Lit fuse: First lawsuit this election cycle drops over petitions in Colorado. Will it be the last?

Lit fuse: First lawsuit this election cycle drops over petitions in Colorado. Will it be the last?

A lawsuit that challenges the petition-gathering tactics of a candidate for Congress in Colorado might have lit the fuse for another ballot-access bomb in the race for governor.

This week, five voters from Republican Congressman Doug Lamborn’s district, which is anchored in Colorado Springs, allege in a lawsuit against the Secretary of State that people the campaign hired to gather petitions for him didn’t meet the legal requirements to do so. 

At the heart of the complaint is whether about half a dozen of those people technically lived in Colorado or just registered to vote here —as required— at the time they helped gather signatures for him.

Lamborn, who has been in office for a decade, is in a five-way primary with Republican State Sen. Owen Hill, El Paso County Commissioner Darryl Glenn, retired Texas judge Bill Rhea and Tyler Stevens, a former mayor of Green Mountain Falls.

The lawsuit, filed against the Secretary of State and not Lamborn or his campaign, asks a Denver District Court judge to order the Secretary of State to reject enough petitions to keep Lamborn off the ballot.

In Colorado, candidates for offices from Congress to governor who don’t want to try and earn votes through the state’s caucus-and-assembly process can try to get on a primary ballot directly by gathering enough petition signatures from registered voters. Petition-gatherers must live here and be registered to vote here, among other requirements. Once the Secretary of State’s Office declares a candidate’s petitions sufficient, a challenger has five days to protest that decision in Denver district court.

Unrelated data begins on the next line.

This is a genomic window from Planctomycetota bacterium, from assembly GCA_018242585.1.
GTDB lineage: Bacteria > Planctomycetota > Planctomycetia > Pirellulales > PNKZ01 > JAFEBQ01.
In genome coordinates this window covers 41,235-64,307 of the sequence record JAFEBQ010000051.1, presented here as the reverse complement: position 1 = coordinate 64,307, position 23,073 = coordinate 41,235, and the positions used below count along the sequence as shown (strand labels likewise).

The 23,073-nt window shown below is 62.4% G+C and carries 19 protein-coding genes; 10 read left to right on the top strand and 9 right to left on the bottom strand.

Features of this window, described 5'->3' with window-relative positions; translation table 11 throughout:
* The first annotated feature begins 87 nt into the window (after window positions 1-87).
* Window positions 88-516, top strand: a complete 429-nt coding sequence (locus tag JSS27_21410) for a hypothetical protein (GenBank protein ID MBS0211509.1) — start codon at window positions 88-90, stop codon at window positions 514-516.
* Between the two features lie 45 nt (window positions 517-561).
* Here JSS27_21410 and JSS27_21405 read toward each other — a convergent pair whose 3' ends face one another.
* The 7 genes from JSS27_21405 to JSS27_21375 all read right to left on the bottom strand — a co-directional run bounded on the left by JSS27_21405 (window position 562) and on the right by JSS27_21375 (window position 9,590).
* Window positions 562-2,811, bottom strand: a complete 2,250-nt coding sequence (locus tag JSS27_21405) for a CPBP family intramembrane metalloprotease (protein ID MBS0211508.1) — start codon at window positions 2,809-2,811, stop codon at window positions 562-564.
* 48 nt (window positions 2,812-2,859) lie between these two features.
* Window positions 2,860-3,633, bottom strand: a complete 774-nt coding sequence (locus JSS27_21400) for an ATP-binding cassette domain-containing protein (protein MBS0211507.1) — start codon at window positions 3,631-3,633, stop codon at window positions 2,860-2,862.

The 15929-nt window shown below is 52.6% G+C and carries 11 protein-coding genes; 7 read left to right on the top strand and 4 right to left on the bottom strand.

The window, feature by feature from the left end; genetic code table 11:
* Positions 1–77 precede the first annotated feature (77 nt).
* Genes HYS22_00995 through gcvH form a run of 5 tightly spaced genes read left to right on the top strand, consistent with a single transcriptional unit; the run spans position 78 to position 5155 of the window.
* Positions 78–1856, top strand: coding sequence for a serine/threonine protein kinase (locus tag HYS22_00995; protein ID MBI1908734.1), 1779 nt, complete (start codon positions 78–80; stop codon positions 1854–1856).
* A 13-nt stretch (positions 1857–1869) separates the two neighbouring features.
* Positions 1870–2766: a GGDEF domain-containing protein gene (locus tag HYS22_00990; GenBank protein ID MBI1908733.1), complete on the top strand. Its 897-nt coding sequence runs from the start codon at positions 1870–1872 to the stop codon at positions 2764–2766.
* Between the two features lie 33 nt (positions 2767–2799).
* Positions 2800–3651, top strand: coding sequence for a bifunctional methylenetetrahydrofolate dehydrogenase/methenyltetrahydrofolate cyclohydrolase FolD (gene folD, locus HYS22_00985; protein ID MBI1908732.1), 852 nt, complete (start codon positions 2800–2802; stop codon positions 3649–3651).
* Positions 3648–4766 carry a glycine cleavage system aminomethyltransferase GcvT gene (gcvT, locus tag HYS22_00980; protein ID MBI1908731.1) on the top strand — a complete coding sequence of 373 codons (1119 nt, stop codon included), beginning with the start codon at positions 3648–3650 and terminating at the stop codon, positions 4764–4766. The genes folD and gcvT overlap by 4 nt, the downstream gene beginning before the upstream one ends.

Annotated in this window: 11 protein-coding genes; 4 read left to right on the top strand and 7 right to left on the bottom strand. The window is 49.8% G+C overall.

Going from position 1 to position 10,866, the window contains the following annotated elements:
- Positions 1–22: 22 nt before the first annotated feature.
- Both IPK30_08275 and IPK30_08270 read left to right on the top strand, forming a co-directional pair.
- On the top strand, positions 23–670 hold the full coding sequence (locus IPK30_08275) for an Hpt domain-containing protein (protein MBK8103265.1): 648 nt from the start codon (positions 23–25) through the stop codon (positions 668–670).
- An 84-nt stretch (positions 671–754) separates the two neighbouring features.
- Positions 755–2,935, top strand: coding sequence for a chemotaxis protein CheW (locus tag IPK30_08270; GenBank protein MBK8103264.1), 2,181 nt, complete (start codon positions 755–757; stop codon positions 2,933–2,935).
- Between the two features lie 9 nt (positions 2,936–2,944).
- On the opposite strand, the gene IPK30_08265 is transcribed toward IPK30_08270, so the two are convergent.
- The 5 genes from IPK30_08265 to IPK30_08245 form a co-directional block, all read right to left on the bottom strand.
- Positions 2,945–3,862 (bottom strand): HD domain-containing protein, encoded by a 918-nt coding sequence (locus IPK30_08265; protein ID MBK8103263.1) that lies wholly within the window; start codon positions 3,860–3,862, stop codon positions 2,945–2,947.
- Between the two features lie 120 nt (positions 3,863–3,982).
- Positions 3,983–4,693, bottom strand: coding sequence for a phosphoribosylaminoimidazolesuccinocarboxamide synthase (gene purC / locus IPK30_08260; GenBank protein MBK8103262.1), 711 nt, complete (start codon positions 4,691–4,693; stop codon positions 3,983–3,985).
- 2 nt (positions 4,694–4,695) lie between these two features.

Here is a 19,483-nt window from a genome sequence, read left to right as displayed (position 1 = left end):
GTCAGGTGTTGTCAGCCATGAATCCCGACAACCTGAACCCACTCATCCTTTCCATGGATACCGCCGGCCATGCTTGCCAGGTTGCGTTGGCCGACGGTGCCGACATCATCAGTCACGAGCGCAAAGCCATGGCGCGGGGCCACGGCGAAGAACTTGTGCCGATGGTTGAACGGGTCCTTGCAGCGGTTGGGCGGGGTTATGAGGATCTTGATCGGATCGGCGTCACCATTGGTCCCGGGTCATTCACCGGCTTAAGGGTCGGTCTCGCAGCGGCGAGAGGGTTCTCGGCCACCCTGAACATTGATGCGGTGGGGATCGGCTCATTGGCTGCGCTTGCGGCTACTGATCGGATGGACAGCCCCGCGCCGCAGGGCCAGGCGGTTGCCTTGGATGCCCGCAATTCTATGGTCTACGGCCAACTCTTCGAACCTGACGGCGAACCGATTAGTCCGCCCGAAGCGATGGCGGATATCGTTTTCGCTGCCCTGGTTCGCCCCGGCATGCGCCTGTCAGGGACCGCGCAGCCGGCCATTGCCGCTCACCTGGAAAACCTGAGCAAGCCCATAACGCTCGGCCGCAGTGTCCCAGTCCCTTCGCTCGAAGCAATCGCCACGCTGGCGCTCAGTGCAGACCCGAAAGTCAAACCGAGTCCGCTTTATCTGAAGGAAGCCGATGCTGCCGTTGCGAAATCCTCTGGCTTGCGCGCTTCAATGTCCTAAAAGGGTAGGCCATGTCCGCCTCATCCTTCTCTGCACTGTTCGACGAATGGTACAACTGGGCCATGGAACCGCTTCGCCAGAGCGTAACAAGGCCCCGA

That’s what election lawyer Michael Francisco did regarding Lamborn’s petitions. In the suit he alleges about half a dozen people Lamborn’s campaign hired to circulate the campaign’s petitions violated the spirit of Colorado’s residency laws.

From the suit:

Based on public sources, several of these circulators are from Michigan, not Colorado. None appear to have a Colorado driver’s license. None appear to have a vehicle registered in Colorado. Four suspiciously registered to vote on the same day, just before circulating petitions—January 23, 2018, two registered on the same day even later—February 16, 2018, and one was never registered to vote. One began collecting signatures one day after registering to vote.

In Colorado, people can register to vote easily online, and can even vote on the same day they register thanks to voting laws passed here in the past decade. Colorado’s GOP Secretary of State, Wayne Williams, has done outreach campaigns to make sure homeless people register to vote.

Colorado’s voter registration laws stipulate:

The residence of a person is the principal or primary home or place of abode of a person. A principal or primary home or place of abode is that home or place in which a person’s habitation is fixed and to which that person, whenever absent, has the present intention of returning after a departure or absence, regardless of the duration of the absence. A residence is a permanent building or part of a building and may include a house, condominium, apartment, room in a house, or mobile home. No vacant lot or business address shall be considered a residence.